This section includes links to sources of data and information that help you go further into your exploration of data and issues.


The United States Census Bureau is one of the world's largest sources of data and analysis. In fact, the basic enumeration conducted every 10 years is required by the U.S. Constitution (Article 1, section 2). Census Bureau information includes both data from its enumeration conducted every 10 years, as well as various data estimates, analyses and reports. For a summary of the Census Bureau data tools, click here.

One particularly useful census tool is the American Fact Finder which provides relatively easy access to data, and which can be sorted by a wide range of factors, even your own zip code.

An important initiative of the U.S. Census Bureau is the American Community Survey which samples 3 million households annually to provide updates to the 10-year enumeration. Currently, the American Community Survey provides estimates for the nation, states, and individual communities with a population of 65,000 or more.

There are various public and private services that utilize Census information to provide useful analysis, reports and maps. Following are some particularly useful sources.

  • The Social Explorer provides web-based maps illustrating a wide range of demographics down to the census tract level.
  • City includes a wealth of information, from statistics to photographs, for the largest U.S. cities and their surrounding areas.  
  • CensusScope provides quick charts, maps, and rankings for the nation, states, metro areas, and counties.

State Sources is the official website for all branches of the Massachusetts state government and the many departments that serve the commonwealth. Resources for Housing, Healthcare, Education, Tourism and Economic Development are some of the many services they provide.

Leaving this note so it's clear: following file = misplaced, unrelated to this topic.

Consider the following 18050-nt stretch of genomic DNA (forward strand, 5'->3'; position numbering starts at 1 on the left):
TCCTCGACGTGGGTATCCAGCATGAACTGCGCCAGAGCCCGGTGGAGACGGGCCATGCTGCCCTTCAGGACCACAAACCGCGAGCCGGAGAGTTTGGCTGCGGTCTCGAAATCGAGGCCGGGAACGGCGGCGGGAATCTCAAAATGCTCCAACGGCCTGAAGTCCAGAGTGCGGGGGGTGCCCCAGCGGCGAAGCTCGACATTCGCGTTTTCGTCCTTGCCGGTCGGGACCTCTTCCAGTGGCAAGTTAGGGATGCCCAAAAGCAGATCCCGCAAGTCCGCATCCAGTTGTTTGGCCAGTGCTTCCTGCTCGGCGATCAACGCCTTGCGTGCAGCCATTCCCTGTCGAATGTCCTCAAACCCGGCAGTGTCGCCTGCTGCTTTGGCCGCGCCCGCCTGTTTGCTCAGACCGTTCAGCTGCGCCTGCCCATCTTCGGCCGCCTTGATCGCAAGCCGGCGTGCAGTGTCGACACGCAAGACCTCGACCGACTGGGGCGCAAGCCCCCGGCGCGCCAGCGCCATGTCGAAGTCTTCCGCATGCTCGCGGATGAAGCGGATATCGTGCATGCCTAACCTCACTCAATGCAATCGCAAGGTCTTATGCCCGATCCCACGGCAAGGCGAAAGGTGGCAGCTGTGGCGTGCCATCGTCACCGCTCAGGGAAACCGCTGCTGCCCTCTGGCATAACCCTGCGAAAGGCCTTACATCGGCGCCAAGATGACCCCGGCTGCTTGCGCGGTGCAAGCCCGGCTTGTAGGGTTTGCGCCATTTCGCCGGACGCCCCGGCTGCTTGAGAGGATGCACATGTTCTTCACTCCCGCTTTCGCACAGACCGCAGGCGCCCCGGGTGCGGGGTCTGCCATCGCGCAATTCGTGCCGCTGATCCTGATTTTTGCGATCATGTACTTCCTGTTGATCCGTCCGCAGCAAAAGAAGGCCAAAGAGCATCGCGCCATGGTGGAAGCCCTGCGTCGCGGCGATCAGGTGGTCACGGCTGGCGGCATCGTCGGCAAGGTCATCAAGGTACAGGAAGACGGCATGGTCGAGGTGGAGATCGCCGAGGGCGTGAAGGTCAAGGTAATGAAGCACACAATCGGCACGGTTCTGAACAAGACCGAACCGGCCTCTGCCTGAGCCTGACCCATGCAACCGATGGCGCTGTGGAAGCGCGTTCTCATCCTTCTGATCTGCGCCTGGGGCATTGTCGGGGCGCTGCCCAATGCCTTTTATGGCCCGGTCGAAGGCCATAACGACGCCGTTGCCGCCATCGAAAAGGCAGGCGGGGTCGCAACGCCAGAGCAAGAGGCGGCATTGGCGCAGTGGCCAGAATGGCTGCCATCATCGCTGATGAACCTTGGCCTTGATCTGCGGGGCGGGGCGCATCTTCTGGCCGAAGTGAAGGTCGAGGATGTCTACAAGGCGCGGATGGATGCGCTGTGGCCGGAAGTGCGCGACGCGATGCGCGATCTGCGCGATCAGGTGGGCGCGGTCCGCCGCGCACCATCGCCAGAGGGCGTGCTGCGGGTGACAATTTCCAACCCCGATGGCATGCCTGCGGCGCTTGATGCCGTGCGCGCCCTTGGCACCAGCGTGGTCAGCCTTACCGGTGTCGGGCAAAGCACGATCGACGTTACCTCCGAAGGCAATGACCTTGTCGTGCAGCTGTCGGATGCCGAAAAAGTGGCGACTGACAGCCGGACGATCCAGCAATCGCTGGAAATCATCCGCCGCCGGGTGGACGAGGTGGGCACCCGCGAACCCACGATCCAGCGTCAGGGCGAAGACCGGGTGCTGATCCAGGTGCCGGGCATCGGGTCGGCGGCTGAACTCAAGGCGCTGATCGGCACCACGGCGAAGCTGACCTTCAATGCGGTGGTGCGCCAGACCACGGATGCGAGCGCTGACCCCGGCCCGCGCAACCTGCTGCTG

The Massachusetts Office of Public Safety provides data from the National Incident-Based Reporting System (NIBRS), which is the replacement data collection system developed by the FBI to take the place of the older Uniform Crime Reporting ( UCR) system.

In Massachusetts, Medicaid and the Children’s Health Insurance Program (CHIP) are combined into one program called MassHealth (Medicaid). MassHealth members may be able to get doctor’s visits, prescription drugs, hospital stays, and many other important services at little or no cost.

Massachusetts Department of Elementary and Secondary Education provides school and district profiles including accountability and assessment data.

Massachusetts Department of Higher Education Data Center is derived from a compilation of data that reflects key measurement statistics for 29 of the 29 higher education institutions in Massachusetts.

Massachusetts Libraries offers over 60 unique online digital collections and catalogs through their Virtual Catalog.

The Mass Cultural Council has reported on the initial and ongoing impact of Covid-19 on the state's cultural sector on their blog.

Mass Audubon provides publications and community resources, such as Losing Ground, a report detailing land conservation and use in Massachusetts.

About Community Indicators

Community foundations around the world use community indicator projects to measure the health of their communities. While programs differ in design, they have a common element: the use of community data to understand and address critical issues. The Community Indicators Consortium provides general information about community indicators and communities using this approach. Vital Signs is a community Indicators program used by many community foundations in Canada. 

Other community indicator projects in Massachusetts include: